'Patchwork' Early Human Fossils Suggest Intermixing

Two partial skulls (shown here in a digital reconstruction) of an early human were discovered at an archaeological site (shown here) in Xuchang in central China.
Two partial skulls (shown here in a digital reconstruction) of an early human were discovered at an archaeological site (shown here) in Xuchang in central China. (Image credit: Xiu-Jie Wu)

Fossils unearthed in China appeared to be strange patchworks of extinct and modern human lineages, with the large brains of modern humans; the low, broad skulls of earlier humans; and the inner ears of Neanderthals, a new study reported.

These new fossils suggest that far-flung groups of ancient humans were more genetically linked across Eurasia than often previously thought, researchers in the new study said.

"I don't like to think of these fossils as those of hybrids," said study co-author Erik Trinkaus, an anthropologist at Washington University in St. Louis. "Hybridization implies that all of these groups were separate and discrete, only occasionally interacting. What these fossils show is that these groups were basically not separate. The idea that there were separate lineages in different parts of the world is increasingly contradicted by the evidence we are unearthing." [In Photos: New Human Relative Shakes Up Our Family Tree]

Modern humans first appeared in Africa about 150,000 to 200,000 years ago, and recent archaeological and genetic findings suggest that modern humans first migrated out of Africa starting at least 100,000 years ago. However, a number of earlier groups of so-called archaic humans left Africa beforehand; for instance, Neanderthals lived in Europe and Asia between about 200,000 and 40,000 years ago.

The fragmentary nature of the human fossil record has made it tricky to determine the biology of the immediate predecessors of modern humans in eastern Eurasia, Trinkaus said. Unearthing details from this region could shed light on an otherwise poorly understood aspect of human evolution, yielding insights into how modern and archaic humans interacted, he added.

In the new study, scientists analyzed fragments of two human skulls that lead study author Zhan-Yang Li, an archaeologist at the Chinese Academy of Sciences in Beijing, unearthed during fieldwork in the city of Xuchang in central China between 2007 and 2014. The fossils are about 105,000 to 125,000 years old, the researchers said.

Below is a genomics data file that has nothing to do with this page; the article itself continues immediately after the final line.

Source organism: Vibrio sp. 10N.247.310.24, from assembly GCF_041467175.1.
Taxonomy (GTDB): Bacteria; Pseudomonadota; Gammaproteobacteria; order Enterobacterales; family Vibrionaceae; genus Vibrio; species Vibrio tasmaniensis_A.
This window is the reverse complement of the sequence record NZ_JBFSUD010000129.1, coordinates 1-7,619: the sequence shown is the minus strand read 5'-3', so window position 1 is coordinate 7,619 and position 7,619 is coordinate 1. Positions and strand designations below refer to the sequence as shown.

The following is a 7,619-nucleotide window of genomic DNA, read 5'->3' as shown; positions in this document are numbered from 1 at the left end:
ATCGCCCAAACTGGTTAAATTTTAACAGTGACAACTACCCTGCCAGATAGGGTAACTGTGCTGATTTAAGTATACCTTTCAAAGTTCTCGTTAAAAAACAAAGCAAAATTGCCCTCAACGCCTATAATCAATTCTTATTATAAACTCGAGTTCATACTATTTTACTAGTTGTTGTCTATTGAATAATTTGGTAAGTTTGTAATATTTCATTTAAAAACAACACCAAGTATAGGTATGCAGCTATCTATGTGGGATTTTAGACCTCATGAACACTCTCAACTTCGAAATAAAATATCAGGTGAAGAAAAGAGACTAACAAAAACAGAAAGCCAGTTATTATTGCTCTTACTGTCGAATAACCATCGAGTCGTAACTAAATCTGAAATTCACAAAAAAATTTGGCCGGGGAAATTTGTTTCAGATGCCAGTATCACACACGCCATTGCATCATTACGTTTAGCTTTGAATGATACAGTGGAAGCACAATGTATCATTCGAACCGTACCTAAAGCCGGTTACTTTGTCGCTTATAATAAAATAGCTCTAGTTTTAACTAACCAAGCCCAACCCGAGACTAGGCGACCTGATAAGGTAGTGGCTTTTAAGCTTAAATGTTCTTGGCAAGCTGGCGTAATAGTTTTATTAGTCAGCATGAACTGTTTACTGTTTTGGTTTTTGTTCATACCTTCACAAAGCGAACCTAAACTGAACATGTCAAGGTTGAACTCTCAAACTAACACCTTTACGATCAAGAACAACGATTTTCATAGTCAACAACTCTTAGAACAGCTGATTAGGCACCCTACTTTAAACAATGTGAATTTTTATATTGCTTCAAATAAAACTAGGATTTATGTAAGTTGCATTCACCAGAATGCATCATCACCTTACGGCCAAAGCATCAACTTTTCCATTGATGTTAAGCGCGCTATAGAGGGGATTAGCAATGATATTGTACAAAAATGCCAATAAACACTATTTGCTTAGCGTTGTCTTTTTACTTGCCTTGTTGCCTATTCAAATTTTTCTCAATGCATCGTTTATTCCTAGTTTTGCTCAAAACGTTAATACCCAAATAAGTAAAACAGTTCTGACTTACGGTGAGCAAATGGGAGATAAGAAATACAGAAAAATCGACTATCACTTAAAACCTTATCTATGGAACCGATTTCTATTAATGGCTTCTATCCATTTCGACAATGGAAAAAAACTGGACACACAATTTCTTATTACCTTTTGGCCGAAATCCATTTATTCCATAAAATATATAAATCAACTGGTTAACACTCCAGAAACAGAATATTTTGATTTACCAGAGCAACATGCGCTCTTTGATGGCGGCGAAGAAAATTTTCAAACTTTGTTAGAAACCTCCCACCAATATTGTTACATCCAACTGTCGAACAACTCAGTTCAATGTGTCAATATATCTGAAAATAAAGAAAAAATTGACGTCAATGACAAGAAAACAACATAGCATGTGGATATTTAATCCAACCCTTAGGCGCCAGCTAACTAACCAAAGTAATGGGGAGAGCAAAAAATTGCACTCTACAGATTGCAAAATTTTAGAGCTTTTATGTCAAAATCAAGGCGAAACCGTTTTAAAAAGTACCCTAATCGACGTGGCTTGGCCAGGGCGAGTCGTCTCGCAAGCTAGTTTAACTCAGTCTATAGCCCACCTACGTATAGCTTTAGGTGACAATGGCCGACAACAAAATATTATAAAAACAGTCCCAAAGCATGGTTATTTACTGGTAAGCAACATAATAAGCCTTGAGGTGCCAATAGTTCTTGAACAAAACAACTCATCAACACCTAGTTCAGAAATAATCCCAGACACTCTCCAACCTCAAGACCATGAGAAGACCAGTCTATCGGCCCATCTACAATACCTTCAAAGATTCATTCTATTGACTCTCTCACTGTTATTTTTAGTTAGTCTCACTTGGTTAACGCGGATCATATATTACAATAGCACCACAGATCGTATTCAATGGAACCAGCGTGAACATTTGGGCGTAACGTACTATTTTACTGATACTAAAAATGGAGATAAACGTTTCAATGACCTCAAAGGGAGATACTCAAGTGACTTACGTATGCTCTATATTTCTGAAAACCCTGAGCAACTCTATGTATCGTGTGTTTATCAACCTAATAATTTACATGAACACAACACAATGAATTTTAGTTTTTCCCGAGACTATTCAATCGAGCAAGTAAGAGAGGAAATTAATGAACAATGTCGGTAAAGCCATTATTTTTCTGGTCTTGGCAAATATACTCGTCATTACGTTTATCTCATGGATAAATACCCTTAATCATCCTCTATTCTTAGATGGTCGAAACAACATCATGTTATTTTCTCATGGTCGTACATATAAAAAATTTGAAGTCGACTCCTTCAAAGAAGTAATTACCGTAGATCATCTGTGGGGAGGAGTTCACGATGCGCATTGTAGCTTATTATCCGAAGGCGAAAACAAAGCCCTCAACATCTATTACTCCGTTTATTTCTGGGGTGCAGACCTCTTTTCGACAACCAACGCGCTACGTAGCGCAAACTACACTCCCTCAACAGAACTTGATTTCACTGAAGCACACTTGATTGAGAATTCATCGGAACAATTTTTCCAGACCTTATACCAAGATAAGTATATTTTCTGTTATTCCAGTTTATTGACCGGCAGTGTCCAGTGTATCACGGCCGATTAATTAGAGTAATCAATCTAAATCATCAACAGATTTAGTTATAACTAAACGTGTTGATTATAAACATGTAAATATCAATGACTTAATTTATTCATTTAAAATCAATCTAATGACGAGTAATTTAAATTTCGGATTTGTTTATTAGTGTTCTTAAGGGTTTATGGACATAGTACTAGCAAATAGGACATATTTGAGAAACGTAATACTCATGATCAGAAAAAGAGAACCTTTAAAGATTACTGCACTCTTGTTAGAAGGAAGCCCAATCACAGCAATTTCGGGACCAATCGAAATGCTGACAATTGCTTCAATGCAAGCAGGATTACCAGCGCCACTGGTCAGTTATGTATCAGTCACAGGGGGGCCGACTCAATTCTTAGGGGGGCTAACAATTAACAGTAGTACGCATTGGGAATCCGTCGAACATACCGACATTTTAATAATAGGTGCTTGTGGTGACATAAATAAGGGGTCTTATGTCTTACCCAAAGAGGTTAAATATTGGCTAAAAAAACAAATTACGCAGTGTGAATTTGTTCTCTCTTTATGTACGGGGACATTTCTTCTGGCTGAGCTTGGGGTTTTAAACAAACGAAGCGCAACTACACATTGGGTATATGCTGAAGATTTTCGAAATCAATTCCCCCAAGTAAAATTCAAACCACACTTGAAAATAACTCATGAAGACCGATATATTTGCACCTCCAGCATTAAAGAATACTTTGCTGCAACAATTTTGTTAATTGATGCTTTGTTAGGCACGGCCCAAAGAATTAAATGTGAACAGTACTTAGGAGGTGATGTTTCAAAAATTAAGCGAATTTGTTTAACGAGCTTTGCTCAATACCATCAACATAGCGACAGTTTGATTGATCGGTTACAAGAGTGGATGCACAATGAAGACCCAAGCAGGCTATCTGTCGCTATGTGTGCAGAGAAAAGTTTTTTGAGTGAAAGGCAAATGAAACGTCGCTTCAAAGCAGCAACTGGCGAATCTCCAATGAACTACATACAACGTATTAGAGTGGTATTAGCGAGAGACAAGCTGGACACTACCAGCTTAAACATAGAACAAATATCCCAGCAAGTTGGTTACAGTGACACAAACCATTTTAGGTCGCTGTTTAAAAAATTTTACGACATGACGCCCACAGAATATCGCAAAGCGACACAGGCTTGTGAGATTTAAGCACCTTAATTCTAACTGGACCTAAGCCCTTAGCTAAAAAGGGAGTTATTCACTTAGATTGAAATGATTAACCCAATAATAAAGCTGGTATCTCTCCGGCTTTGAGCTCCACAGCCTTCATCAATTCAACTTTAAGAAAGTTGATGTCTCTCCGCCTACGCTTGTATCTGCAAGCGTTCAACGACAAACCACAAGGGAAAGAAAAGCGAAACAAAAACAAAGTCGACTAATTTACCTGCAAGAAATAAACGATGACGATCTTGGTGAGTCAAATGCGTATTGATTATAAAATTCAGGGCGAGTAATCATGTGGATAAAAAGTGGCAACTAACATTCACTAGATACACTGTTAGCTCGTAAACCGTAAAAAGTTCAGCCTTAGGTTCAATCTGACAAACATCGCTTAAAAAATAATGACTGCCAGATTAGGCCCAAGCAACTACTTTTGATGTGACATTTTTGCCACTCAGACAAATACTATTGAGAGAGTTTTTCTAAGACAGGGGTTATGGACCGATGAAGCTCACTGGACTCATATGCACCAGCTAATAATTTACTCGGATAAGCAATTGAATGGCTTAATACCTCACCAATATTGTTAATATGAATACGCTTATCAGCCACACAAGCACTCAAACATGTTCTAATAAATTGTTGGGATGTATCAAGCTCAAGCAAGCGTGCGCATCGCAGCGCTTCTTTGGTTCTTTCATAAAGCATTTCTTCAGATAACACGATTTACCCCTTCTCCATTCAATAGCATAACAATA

Back when these ancient humans lived, the site where they were found was a spring-fed lake amid a mosaic of open grasslands and some forests, said study co-author Xiu-Jie Wu, a paleoanthropologist at the Chinese Academy of Sciences. Researchers found fossils of more than 20 other mammal species there, including those of rhinos, deer, horses, gazelles and rodents, and about one-sixth of these bones had cut marks, suggesting that humans preyed on them, Wu told Live Science.

The partial human skulls combined the features seen in different groups of humans across Eurasia. Like early modern humans, these skulls had large brains and modest brow ridges, the researchers said. However, like earlier humans from eastern Eurasia, the skulls had low, broad braincases. In addition, the semicircular canals in the skulls' inner ears and the arrangement of the rear portion of the skulls more closely resembled the features of Neanderthals from western Eurasia, the scientists said.

This collection of features in central China suggests that populations of humans across Eurasia were more connected with each other more than previously thought, Trinkaus said.

"We're seeing a general interconnectedness of all these populations across the Old World," Trinkaus told Live Science. "Features that we might normally think of [as] belonging to one region or another do appear across the whole range of populations, although the frequency at which those features appear may differ across regions."

Fieldwork in this region will hopefully unearth the complete skull (showing the face) and teeth of these ancient humans, "so we can tell what they looked like," Wu told Live Science.

The scientists detailed their findings in the March 3 issue of the journal Science.

Original article on Live Science.

Charles Q. Choi
Live Science Contributor
Charles Q. Choi is a contributing writer for Live Science and Space.com. He covers all things human origins and astronomy as well as physics, animals and general science topics. Charles has a Master of Arts degree from the University of Missouri-Columbia, School of Journalism and a Bachelor of Arts degree from the University of South Florida. Charles has visited every continent on Earth, drinking rancid yak butter tea in Lhasa, snorkeling with sea lions in the Galapagos and even climbing an iceberg in Antarctica.